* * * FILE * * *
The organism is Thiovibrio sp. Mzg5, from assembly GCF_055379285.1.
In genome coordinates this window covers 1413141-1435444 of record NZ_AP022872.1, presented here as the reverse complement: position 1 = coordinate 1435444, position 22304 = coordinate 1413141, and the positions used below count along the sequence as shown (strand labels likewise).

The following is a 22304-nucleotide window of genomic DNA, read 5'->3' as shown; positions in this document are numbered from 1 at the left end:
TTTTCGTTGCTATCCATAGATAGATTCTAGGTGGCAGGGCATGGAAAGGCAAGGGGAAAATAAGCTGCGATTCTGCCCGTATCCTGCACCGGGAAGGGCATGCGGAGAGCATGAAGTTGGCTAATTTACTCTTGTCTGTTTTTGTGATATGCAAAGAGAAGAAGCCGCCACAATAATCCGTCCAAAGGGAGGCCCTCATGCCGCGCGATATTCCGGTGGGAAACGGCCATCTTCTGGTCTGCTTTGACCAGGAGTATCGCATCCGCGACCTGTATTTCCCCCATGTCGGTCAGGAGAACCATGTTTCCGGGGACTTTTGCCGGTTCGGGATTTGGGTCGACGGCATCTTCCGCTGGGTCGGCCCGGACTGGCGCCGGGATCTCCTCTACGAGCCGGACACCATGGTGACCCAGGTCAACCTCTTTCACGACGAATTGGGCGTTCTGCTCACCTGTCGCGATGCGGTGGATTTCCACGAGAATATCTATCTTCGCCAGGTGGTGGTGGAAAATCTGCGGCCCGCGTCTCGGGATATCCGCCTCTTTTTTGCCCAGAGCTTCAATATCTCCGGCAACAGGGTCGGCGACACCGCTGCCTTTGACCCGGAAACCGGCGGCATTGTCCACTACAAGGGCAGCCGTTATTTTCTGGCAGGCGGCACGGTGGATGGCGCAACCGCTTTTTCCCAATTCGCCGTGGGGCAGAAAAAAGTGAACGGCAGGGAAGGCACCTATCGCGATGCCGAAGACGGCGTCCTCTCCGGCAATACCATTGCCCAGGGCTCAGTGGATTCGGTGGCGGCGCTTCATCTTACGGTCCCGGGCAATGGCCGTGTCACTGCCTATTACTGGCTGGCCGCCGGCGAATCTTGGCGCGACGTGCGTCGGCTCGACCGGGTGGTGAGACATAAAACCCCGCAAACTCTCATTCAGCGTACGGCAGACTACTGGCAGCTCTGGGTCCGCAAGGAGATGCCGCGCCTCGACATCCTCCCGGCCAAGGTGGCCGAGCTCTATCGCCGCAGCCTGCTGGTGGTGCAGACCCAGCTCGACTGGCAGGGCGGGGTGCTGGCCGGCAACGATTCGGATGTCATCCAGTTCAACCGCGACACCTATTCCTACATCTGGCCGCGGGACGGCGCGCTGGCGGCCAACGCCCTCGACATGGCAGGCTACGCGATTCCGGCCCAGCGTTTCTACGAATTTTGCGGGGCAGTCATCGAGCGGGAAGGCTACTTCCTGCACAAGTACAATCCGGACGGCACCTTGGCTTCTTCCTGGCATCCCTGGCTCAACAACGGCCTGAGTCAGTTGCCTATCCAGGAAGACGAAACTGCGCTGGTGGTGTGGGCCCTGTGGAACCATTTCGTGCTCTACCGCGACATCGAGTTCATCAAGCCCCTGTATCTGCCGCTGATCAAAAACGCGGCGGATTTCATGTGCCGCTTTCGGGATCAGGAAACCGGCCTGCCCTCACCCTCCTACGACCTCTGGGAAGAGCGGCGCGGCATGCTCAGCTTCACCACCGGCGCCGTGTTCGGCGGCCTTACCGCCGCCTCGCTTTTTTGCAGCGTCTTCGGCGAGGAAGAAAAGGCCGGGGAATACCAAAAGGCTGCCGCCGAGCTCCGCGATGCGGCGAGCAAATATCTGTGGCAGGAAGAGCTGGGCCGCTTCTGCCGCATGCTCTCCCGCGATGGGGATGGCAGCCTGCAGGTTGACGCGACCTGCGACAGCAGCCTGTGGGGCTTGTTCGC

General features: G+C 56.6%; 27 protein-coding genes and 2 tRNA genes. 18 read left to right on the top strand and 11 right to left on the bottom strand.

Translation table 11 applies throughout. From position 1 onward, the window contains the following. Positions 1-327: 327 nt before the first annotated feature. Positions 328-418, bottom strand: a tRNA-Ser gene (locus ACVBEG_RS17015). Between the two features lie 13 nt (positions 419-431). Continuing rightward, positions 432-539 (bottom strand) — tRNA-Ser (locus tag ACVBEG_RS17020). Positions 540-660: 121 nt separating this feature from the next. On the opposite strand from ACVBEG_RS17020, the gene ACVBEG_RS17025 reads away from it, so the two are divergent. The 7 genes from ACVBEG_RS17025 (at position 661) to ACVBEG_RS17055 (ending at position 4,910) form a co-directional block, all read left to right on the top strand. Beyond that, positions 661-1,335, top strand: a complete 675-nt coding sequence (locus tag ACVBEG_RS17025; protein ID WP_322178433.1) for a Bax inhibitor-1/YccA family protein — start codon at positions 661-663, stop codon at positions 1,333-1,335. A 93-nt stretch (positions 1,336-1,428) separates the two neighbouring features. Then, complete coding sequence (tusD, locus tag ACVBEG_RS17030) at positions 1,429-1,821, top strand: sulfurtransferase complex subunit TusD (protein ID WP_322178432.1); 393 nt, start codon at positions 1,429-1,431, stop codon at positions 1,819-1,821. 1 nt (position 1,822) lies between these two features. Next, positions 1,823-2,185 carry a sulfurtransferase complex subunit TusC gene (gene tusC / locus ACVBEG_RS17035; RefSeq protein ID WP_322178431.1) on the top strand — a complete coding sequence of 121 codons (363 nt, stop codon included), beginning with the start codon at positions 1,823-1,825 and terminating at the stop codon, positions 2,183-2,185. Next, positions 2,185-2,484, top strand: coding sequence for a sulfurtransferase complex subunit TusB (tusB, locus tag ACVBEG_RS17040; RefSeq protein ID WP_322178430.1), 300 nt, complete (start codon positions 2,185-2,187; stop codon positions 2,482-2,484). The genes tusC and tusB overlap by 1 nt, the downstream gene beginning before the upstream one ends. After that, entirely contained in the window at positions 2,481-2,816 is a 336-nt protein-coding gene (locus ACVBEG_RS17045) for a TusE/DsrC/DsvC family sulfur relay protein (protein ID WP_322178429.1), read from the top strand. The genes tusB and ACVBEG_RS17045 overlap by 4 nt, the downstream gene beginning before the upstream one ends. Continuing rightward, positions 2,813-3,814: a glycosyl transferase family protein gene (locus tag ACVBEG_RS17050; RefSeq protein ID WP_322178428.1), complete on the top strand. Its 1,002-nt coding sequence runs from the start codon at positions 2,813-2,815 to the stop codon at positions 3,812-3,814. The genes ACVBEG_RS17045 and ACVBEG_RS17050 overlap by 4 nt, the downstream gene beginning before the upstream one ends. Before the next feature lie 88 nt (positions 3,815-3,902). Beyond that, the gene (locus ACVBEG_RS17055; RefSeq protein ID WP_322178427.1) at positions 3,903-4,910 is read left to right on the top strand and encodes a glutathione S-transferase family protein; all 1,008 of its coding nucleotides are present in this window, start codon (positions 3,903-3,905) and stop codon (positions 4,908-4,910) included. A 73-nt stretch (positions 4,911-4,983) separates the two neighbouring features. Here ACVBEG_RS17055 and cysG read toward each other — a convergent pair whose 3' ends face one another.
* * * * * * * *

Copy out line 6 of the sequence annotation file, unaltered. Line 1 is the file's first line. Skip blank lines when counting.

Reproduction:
Translation table 11 applies throughout. From position 1 onward, the window contains the following. Positions 1-327: 327 nt before the first annotated feature. Positions 328-418, bottom strand: a tRNA-Ser gene (locus ACVBEG_RS17015). Between the two features lie 13 nt (positions 419-431). Continuing rightward, positions 432-539 (bottom strand) — tRNA-Ser (locus tag ACVBEG_RS17020). Positions 540-660: 121 nt separating this feature from the next. On the opposite strand from ACVBEG_RS17020, the gene ACVBEG_RS17025 reads away from it, so the two are divergent. The 7 genes from ACVBEG_RS17025 (at position 661) to ACVBEG_RS17055 (ending at position 4,910) form a co-directional block, all read left to right on the top strand. Beyond that, positions 661-1,335, top strand: a complete 675-nt coding sequence (locus tag ACVBEG_RS17025; protein ID WP_322178433.1) for a Bax inhibitor-1/YccA family protein — start codon at positions 661-663, stop codon at positions 1,333-1,335. A 93-nt stretch (positions 1,336-1,428) separates the two neighbouring features. Then, complete coding sequence (tusD, locus tag ACVBEG_RS17030) at positions 1,429-1,821, top strand: sulfurtransferase complex subunit TusD (protein ID WP_322178432.1); 393 nt, start codon at positions 1,429-1,431, stop codon at positions 1,819-1,821. 1 nt (position 1,822) lies between these two features. Next, positions 1,823-2,185 carry a sulfurtransferase complex subunit TusC gene (gene tusC / locus ACVBEG_RS17035; RefSeq protein ID WP_322178431.1) on the top strand — a complete coding sequence of 121 codons (363 nt, stop codon included), beginning with the start codon at positions 1,823-1,825 and terminating at the stop codon, positions 2,183-2,185. Next, positions 2,185-2,484, top strand: coding sequence for a sulfurtransferase complex subunit TusB (tusB, locus tag ACVBEG_RS17040; RefSeq protein ID WP_322178430.1), 300 nt, complete (start codon positions 2,185-2,187; stop codon positions 2,482-2,484). The genes tusC and tusB overlap by 1 nt, the downstream gene beginning before the upstream one ends. After that, entirely contained in the window at positions 2,481-2,816 is a 336-nt protein-coding gene (locus ACVBEG_RS17045) for a TusE/DsrC/DsvC family sulfur relay protein (protein ID WP_322178429.1), read from the top strand. The genes tusB and ACVBEG_RS17045 overlap by 4 nt, the downstream gene beginning before the upstream one ends. Continuing rightward, positions 2,813-3,814: a glycosyl transferase family protein gene (locus tag ACVBEG_RS17050; RefSeq protein ID WP_322178428.1), complete on the top strand. Its 1,002-nt coding sequence runs from the start codon at positions 2,813-2,815 to the stop codon at positions 3,812-3,814. The genes ACVBEG_RS17045 and ACVBEG_RS17050 overlap by 4 nt, the downstream gene beginning before the upstream one ends. Before the next feature lie 88 nt (positions 3,815-3,902). Beyond that, the gene (locus ACVBEG_RS17055; RefSeq protein ID WP_322178427.1) at positions 3,903-4,910 is read left to right on the top strand and encodes a glutathione S-transferase family protein; all 1,008 of its coding nucleotides are present in this window, start codon (positions 3,903-3,905) and stop codon (positions 4,908-4,910) included. A 73-nt stretch (positions 4,911-4,983) separates the two neighbouring features. Here ACVBEG_RS17055 and cysG read toward each other — a convergent pair whose 3' ends face one another.